Do democracies need a revolution? The revolution of 1848 then, and now

19 ma
19 juni 2023

In Revolutionary Spring. Europe aflame and the fight for a new world, 1848-1849 Christopher Clark describes 1848 as ‘the particle collision chamber at the center of the European nineteenth century’, a moment when political movements and ideas were tested and transformed. The insurgents asked questions that sound modern to our ears.

Such as: ”What happens when demands for political or economic liberty conflict with demands for social rights? How do we reconcile representative and direct forms of democracy? How is capitalism connected to social inequality?” The revolutions of 1848 were short-lived, but their impact on public life and political thought throughout Europe and beyond has been profound.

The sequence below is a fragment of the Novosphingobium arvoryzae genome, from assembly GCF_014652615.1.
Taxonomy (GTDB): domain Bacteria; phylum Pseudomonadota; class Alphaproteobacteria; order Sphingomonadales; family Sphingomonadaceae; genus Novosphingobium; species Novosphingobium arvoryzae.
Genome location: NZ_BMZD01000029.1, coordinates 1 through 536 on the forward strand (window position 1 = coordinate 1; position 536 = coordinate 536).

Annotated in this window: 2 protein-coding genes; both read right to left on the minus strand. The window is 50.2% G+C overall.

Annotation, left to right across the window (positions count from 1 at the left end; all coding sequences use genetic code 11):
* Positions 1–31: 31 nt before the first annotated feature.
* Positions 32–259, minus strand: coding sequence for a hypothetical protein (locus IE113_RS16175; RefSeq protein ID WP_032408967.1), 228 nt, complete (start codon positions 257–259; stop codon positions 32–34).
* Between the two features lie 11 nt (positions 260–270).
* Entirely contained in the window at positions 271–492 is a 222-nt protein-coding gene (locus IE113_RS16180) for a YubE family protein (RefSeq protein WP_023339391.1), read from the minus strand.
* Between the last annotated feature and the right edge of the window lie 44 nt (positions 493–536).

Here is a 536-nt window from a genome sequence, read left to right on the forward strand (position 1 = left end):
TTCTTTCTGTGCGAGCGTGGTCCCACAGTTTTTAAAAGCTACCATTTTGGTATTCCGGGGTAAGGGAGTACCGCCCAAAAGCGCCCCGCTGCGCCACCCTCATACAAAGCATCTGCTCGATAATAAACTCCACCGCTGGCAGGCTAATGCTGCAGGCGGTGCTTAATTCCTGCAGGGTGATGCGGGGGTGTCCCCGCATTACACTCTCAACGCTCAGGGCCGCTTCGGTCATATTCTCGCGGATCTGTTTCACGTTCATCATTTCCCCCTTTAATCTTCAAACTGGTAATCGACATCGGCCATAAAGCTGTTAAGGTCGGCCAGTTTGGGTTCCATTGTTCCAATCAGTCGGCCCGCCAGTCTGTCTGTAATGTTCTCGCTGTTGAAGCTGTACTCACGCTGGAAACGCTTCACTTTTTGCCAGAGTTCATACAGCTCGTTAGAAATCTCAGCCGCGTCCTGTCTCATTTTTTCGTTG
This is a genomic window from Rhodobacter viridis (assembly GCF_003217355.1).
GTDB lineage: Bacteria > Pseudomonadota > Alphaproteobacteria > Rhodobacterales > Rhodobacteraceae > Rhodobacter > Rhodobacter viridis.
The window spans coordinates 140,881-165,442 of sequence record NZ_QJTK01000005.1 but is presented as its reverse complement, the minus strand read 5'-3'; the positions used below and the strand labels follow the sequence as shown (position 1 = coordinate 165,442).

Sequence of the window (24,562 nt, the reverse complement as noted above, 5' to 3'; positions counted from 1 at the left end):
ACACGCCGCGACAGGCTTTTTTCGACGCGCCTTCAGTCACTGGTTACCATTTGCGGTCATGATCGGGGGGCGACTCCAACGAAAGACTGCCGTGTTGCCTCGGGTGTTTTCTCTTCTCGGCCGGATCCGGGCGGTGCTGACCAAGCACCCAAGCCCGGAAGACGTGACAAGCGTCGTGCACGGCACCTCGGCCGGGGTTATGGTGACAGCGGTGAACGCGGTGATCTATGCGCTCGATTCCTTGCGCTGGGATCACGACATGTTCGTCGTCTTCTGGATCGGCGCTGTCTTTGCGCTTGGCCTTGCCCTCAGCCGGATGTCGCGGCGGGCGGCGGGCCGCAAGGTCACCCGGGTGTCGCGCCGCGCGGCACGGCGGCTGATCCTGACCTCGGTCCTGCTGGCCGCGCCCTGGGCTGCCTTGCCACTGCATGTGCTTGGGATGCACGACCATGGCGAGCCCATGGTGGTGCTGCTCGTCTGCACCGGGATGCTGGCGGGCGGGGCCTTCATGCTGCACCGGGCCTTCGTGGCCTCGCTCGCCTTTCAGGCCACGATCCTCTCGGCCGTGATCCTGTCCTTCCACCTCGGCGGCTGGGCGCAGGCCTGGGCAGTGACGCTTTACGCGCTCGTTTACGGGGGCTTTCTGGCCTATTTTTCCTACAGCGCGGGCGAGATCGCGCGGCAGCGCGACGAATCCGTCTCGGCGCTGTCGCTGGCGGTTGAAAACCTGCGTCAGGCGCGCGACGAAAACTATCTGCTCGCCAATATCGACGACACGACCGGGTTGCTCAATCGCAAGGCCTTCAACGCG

After the key note lecture by Christopher Clark, parallels to the current day and age are drawn in a discussion with invited experts and the audience. Do democracies need revolutions? Can freedom thrive without? And what about the situation of the Netherlands, where no revolution took place at all and that still went through a democratic transformation in 1848?

The main language is English.


  • 7.30 p.m. – Welcome and introduction, Beatrice de Graaf, Professor of History of International Relations & Global Governance, Utrecht University
  • 7.35 p.m. – Christopher Clark, Professor of History, University of Cambridge – Fighting for a new world: the 1848 revolutions in Europe 
  • 08.15 p.m. – Panel discussion chaired by Beatrice de Graaf with Annelien de Dijn, Professor of Modern Political History, Utrecht University, and Glenda Sluga, Professor of International History and Capitalism, European University Institute in Florence and University of Sydney
  • 09.00 p.m. – Drinks

Location: KNAW Trippenhuis – Kloveniersburgwal 29, Amsterdam

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